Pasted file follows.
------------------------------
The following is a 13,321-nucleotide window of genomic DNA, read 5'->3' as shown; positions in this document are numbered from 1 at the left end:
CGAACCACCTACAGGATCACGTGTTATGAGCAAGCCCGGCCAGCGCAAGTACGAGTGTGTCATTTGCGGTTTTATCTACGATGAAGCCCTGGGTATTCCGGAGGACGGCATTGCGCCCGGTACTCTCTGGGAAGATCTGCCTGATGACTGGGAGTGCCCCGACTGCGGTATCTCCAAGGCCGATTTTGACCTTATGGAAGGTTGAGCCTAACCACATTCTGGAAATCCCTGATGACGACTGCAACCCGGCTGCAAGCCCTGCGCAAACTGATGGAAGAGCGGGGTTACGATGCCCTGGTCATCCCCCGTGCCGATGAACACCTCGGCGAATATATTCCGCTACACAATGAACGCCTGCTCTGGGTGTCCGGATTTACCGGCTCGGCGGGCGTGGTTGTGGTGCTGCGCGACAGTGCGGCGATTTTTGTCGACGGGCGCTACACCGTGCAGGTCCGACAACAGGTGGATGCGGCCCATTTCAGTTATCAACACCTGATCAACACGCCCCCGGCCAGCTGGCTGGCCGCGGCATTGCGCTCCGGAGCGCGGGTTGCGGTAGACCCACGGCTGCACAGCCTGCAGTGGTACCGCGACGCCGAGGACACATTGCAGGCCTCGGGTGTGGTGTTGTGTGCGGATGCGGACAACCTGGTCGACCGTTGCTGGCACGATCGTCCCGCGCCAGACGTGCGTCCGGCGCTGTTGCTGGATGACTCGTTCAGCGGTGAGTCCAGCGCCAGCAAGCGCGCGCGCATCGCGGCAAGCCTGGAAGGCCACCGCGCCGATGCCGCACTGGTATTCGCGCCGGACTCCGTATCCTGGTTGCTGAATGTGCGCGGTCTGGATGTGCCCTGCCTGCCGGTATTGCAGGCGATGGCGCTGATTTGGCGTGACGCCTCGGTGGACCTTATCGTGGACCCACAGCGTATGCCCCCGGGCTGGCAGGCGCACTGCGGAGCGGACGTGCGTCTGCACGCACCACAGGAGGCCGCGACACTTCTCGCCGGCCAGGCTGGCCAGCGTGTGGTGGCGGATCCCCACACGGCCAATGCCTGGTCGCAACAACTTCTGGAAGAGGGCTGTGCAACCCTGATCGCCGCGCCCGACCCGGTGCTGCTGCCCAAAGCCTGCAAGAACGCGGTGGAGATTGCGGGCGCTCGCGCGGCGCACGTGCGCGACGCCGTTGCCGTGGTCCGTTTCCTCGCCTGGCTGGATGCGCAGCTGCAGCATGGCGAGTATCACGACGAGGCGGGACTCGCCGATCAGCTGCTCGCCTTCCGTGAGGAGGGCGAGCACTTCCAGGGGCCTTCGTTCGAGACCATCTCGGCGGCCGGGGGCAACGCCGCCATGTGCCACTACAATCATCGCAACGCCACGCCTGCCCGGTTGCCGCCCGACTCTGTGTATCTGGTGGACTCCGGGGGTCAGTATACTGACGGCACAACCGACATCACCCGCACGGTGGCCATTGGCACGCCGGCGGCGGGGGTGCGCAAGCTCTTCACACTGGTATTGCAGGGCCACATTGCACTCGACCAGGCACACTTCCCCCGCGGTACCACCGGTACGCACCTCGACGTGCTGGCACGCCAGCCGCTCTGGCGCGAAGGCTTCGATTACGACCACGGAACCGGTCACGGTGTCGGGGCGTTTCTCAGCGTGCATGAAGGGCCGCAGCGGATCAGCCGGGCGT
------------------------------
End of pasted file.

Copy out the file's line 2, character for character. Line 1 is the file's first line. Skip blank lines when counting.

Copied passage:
CGAACCACCTACAGGATCACGTGTTATGAGCAAGCCCGGCCAGCGCAAGTACGAGTGTGTCATTTGCGGTTTTATCTACGATGAAGCCCTGGGTATTCCGGAGGACGGCATTGCGCCCGGTACTCTCTGGGAAGATCTGCCTGATGACTGGGAGTGCCCCGACTGCGGTATCTCCAAGGCCGATTTTGACCTTATGGAAGGTTGAGCCTAACCACATTCTGGAAATCCCTGATGACGACTGCAACCCGGCTGCAAGCCCTGCGCAAACTGATGGAAGAGCGGGGTTACGATGCCCTGGTCATCCCCCGTGCCGATGAACACCTCGGCGAATATATTCCGCTACACAATGAACGCCTGCTCTGGGTGTCCGGATTTACCGGCTCGGCGGGCGTGGTTGTGGTGCTGCGCGACAGTGCGGCGATTTTTGTCGACGGGCGCTACACCGTGCAGGTCCGACAACAGGTGGATGCGGCCCATTTCAGTTATCAACACCTGATCAACACGCCCCCGGCCAGCTGGCTGGCCGCGGCATTGCGCTCCGGAGCGCGGGTTGCGGTAGACCCACGGCTGCACAGCCTGCAGTGGTACCGCGACGCCGAGGACACATTGCAGGCCTCGGGTGTGGTGTTGTGTGCGGATGCGGACAACCTGGTCGACCGTTGCTGGCACGATCGTCCCGCGCCAGACGTGCGTCCGGCGCTGTTGCTGGATGACTCGTTCAGCGGTGAGTCCAGCGCCAGCAAGCGCGCGCGCATCGCGGCAAGCCTGGAAGGCCACCGCGCCGATGCCGCACTGGTATTCGCGCCGGACTCCGTATCCTGGTTGCTGAATGTGCGCGGTCTGGATGTGCCCTGCCTGCCGGTATTGCAGGCGATGGCGCTGATTTGGCGTGACGCCTCGGTGGACCTTATCGTGGACCCACAGCGTATGCCCCCGGGCTGGCAGGCGCACTGCGGAGCGGACGTGCGTCTGCACGCACCACAGGAGGCCGCGACACTTCTCGCCGGCCAGGCTGGCCAGCGTGTGGTGGCGGATCCCCACACGGCCAATGCCTGGTCGCAACAACTTCTGGAAGAGGGCTGTGCAACCCTGATCGCCGCGCCCGACCCGGTGCTGCTGCCCAAAGCCTGCAAGAACGCGGTGGAGATTGCGGGCGCTCGCGCGGCGCACGTGCGCGACGCCGTTGCCGTGGTCCGTTTCCTCGCCTGGCTGGATGCGCAGCTGCAGCATGGCGAGTATCACGACGAGGCGGGACTCGCCGATCAGCTGCTCGCCTTCCGTGAGGAGGGCGAGCACTTCCAGGGGCCTTCGTTCGAGACCATCTCGGCGGCCGGGGGCAACGCCGCCATGTGCCACTACAATCATCGCAACGCCACGCCTGCCCGGTTGCCGCCCGACTCTGTGTATCTGGTGGACTCCGGGGGTCAGTATACTGACGGCACAACCGACATCACCCGCACGGTGGCCATTGGCACGCCGGCGGCGGGGGTGCGCAAGCTCTTCACACTGGTATTGCAGGGCCACATTGCACTCGACCAGGCACACTTCCCCCGCGGTACCACCGGTACGCACCTCGACGTGCTGGCACGCCAGCCGCTCTGGCGCGAAGGCTTCGATTACGACCACGGAACCGGTCACGGTGTCGGGGCGTTTCTCAGCGTGCATGAAGGGCCGCAGCGGATCAGCCGGGCGT